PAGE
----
Falcon rockets

SpaceX - the government's saviour?

The use of public-private partnerships may see a bigger role for companies such as SpaceX, founded in 2002 by tech entrepreneur Elon Musk. SpaceX was the first company to develop a privately funded liquid-fuel rocket which could reach orbit and now manufactures the Falcon rocket family. Musk has previously said that the Pentagon should end its dependency on Russian rockets by using his Falcon 9 rocket instead.

In its recent court case against the US Air Force which began in May, SpaceX said ULA payments to Russia could contravene US sanctions.

Referencing the US's dependency on RD-180 and sanctions against Rogozin, SpaceX's court complaint said: "It is hard to imagine any way in which entrenching reliance on Russian rocket engines while funding the Russian military industrial complex with U.S. tax dollars serves national security interests, especially at a time when the Administration has sanctioned individuals associated with the same military industrial complex over the Ukraine annexation."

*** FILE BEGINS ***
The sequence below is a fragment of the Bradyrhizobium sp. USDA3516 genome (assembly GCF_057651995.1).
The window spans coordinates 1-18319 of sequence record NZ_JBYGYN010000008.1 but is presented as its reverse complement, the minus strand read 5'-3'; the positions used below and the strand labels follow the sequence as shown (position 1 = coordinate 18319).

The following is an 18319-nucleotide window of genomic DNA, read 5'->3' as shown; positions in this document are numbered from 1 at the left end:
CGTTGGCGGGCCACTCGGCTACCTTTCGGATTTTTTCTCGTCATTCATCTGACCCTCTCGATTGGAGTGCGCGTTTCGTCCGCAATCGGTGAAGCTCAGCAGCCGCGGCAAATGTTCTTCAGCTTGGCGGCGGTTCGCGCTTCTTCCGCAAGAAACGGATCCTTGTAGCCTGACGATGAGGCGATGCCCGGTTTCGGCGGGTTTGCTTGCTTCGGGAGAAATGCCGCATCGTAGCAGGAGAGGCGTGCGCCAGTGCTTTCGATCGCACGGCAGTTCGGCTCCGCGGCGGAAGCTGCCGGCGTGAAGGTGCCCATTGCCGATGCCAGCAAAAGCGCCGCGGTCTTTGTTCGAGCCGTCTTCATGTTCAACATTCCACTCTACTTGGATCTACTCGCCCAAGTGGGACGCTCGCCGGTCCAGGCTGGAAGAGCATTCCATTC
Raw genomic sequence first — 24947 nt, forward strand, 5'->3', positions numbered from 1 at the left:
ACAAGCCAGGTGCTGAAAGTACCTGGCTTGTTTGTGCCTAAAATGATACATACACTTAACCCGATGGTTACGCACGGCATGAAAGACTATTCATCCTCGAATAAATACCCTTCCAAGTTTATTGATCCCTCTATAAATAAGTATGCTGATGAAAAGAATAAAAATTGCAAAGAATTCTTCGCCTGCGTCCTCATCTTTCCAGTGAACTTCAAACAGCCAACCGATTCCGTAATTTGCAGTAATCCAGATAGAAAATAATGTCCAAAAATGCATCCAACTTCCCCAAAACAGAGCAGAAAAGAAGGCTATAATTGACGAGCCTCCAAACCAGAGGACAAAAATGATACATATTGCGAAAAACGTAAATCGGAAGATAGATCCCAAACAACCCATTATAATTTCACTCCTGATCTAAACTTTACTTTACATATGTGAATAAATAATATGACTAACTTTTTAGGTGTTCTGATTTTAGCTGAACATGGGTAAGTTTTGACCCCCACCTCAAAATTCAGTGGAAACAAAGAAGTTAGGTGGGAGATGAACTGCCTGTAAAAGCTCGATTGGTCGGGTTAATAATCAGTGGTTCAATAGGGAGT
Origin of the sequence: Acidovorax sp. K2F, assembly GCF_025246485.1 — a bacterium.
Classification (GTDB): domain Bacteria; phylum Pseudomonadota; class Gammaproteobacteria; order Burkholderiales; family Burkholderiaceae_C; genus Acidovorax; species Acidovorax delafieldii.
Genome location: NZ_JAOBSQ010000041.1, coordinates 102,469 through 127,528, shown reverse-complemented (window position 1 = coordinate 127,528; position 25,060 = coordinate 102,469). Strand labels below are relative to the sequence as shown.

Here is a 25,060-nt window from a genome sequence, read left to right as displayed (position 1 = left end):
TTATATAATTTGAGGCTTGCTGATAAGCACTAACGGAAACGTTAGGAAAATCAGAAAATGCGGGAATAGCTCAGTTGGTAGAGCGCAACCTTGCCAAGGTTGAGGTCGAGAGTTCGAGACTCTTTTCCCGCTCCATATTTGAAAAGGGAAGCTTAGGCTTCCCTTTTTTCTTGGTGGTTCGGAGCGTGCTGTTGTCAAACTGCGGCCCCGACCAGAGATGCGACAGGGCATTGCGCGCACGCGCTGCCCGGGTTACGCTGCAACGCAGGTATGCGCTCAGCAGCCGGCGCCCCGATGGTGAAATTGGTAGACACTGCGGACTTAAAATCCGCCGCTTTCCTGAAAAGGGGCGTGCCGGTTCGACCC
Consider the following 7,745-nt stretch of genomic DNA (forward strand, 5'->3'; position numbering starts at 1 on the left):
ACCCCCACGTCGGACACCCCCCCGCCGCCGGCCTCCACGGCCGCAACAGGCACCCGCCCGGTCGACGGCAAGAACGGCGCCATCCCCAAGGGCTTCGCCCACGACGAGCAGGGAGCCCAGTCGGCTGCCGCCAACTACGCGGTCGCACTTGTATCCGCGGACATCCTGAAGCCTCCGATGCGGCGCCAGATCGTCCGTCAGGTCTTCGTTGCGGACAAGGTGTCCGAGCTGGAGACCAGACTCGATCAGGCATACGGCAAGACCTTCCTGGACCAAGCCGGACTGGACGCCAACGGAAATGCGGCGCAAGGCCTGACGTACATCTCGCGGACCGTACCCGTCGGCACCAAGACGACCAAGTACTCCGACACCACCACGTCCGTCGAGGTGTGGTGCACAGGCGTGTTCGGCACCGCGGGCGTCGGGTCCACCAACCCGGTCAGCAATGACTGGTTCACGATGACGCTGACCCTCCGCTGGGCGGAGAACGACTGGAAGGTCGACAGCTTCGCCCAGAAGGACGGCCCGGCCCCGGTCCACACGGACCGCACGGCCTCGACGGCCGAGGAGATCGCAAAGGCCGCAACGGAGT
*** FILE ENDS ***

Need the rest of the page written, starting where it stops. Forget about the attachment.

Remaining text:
The court issued a preliminary injunction blocking payments to Energomash, effectively implementing an import ban on the RD-180.

After opposition from the US Department of Justice and ULA, which said SpaceX had made "unfounded speculations to create negative perceptions of a competitor", the injunction was lifted.

The outgoing head of Air Force Space Command, General William Shelton, recently told reporters at the 30th Space Symposium in Colorado that he would prefer to see the US develop its own rocket engines rather than build Russian rockets under license. "There will still be a reliance on Russian system engineering and subject matter expertise and all that. You haven't necessarily solved the problem," Shelton told reporters.